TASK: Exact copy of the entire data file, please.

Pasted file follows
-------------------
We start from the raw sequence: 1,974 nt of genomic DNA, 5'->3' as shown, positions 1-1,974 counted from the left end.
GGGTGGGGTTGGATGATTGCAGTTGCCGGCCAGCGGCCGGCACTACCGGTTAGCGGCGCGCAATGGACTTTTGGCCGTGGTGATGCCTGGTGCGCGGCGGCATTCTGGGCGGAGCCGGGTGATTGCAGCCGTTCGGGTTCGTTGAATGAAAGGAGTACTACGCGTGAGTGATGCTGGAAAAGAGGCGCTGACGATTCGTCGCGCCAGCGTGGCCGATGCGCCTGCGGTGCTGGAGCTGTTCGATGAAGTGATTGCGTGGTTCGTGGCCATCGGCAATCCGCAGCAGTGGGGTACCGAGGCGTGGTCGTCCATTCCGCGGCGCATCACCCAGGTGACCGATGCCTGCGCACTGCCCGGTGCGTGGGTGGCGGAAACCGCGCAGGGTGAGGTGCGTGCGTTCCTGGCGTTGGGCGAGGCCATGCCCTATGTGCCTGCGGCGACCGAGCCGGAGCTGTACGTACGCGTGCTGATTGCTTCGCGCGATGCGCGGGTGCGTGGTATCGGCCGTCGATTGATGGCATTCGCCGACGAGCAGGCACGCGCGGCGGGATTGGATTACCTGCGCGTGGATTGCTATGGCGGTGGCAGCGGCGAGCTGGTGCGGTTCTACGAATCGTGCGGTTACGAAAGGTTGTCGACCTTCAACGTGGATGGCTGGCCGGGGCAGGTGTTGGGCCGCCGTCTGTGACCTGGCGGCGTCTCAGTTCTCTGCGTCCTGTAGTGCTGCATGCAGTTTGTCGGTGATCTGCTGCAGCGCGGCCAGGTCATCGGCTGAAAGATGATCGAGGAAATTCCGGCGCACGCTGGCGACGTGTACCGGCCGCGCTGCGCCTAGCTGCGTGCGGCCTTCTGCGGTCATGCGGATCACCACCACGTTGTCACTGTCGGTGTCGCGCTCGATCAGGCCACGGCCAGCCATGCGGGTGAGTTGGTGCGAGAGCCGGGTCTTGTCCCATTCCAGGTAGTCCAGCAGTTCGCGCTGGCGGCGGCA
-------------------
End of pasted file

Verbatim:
We start from the raw sequence: 1,974 nt of genomic DNA, 5'->3' as shown, positions 1-1,974 counted from the left end.
GGGTGGGGTTGGATGATTGCAGTTGCCGGCCAGCGGCCGGCACTACCGGTTAGCGGCGCGCAATGGACTTTTGGCCGTGGTGATGCCTGGTGCGCGGCGGCATTCTGGGCGGAGCCGGGTGATTGCAGCCGTTCGGGTTCGTTGAATGAAAGGAGTACTACGCGTGAGTGATGCTGGAAAAGAGGCGCTGACGATTCGTCGCGCCAGCGTGGCCGATGCGCCTGCGGTGCTGGAGCTGTTCGATGAAGTGATTGCGTGGTTCGTGGCCATCGGCAATCCGCAGCAGTGGGGTACCGAGGCGTGGTCGTCCATTCCGCGGCGCATCACCCAGGTGACCGATGCCTGCGCACTGCCCGGTGCGTGGGTGGCGGAAACCGCGCAGGGTGAGGTGCGTGCGTTCCTGGCGTTGGGCGAGGCCATGCCCTATGTGCCTGCGGCGACCGAGCCGGAGCTGTACGTACGCGTGCTGATTGCTTCGCGCGATGCGCGGGTGCGTGGTATCGGCCGTCGATTGATGGCATTCGCCGACGAGCAGGCACGCGCGGCGGGATTGGATTACCTGCGCGTGGATTGCTATGGCGGTGGCAGCGGCGAGCTGGTGCGGTTCTACGAATCGTGCGGTTACGAAAGGTTGTCGACCTTCAACGTGGATGGCTGGCCGGGGCAGGTGTTGGGCCGCCGTCTGTGACCTGGCGGCGTCTCAGTTCTCTGCGTCCTGTAGTGCTGCATGCAGTTTGTCGGTGATCTGCTGCAGCGCGGCCAGGTCATCGGCTGAAAGATGATCGAGGAAATTCCGGCGCACGCTGGCGACGTGTACCGGCCGCGCTGCGCCTAGCTGCGTGCGGCCTTCTGCGGTCATGCGGATCACCACCACGTTGTCACTGTCGGTGTCGCGCTCGATCAGGCCACGGCCAGCCATGCGGGTGAGTTGGTGCGAGAGCCGGGTCTTGTCCCATTCCAGGTAGTCCAGCAGTTCGCGCTGGCGGCGGCA